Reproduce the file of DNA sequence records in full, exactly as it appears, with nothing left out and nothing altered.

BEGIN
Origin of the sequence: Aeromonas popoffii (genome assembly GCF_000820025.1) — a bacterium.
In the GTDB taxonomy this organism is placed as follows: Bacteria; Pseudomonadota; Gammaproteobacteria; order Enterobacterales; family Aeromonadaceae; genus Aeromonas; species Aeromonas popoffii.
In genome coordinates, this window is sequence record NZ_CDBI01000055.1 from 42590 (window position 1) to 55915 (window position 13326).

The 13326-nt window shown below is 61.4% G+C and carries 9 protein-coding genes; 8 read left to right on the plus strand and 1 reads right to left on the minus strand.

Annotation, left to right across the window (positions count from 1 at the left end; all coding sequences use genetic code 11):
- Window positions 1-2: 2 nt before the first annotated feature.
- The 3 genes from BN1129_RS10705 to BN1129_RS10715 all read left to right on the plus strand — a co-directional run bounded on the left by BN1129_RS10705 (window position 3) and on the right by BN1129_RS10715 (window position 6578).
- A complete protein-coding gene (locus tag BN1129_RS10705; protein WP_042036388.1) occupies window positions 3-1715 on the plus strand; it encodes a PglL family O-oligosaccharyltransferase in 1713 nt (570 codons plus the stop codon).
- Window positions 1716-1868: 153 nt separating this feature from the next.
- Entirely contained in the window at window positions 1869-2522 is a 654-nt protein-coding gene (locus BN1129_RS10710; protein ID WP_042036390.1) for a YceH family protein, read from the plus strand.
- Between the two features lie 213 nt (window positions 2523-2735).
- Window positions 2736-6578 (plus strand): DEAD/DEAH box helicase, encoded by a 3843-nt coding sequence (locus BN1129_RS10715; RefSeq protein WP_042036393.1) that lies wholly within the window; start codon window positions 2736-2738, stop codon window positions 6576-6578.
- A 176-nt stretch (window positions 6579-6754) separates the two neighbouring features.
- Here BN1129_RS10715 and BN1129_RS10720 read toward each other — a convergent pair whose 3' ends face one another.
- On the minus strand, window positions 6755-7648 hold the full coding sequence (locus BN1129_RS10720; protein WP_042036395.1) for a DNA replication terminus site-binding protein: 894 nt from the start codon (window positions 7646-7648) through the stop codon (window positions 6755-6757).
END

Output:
Origin of the sequence: Aeromonas popoffii (genome assembly GCF_000820025.1) — a bacterium.
In the GTDB taxonomy this organism is placed as follows: Bacteria; Pseudomonadota; Gammaproteobacteria; order Enterobacterales; family Aeromonadaceae; genus Aeromonas; species Aeromonas popoffii.
In genome coordinates, this window is sequence record NZ_CDBI01000055.1 from 42590 (window position 1) to 55915 (window position 13326).

The 13326-nt window shown below is 61.4% G+C and carries 9 protein-coding genes; 8 read left to right on the plus strand and 1 reads right to left on the minus strand.

Annotation, left to right across the window (positions count from 1 at the left end; all coding sequences use genetic code 11):
- Window positions 1-2: 2 nt before the first annotated feature.
- The 3 genes from BN1129_RS10705 to BN1129_RS10715 all read left to right on the plus strand — a co-directional run bounded on the left by BN1129_RS10705 (window position 3) and on the right by BN1129_RS10715 (window position 6578).
- A complete protein-coding gene (locus tag BN1129_RS10705; protein WP_042036388.1) occupies window positions 3-1715 on the plus strand; it encodes a PglL family O-oligosaccharyltransferase in 1713 nt (570 codons plus the stop codon).
- Window positions 1716-1868: 153 nt separating this feature from the next.
- Entirely contained in the window at window positions 1869-2522 is a 654-nt protein-coding gene (locus BN1129_RS10710; protein ID WP_042036390.1) for a YceH family protein, read from the plus strand.
- Between the two features lie 213 nt (window positions 2523-2735).
- Window positions 2736-6578 (plus strand): DEAD/DEAH box helicase, encoded by a 3843-nt coding sequence (locus BN1129_RS10715; RefSeq protein WP_042036393.1) that lies wholly within the window; start codon window positions 2736-2738, stop codon window positions 6576-6578.
- A 176-nt stretch (window positions 6579-6754) separates the two neighbouring features.
- Here BN1129_RS10715 and BN1129_RS10720 read toward each other — a convergent pair whose 3' ends face one another.
- On the minus strand, window positions 6755-7648 hold the full coding sequence (locus BN1129_RS10720; protein WP_042036395.1) for a DNA replication terminus site-binding protein: 894 nt from the start codon (window positions 7646-7648) through the stop codon (window positions 6755-6757).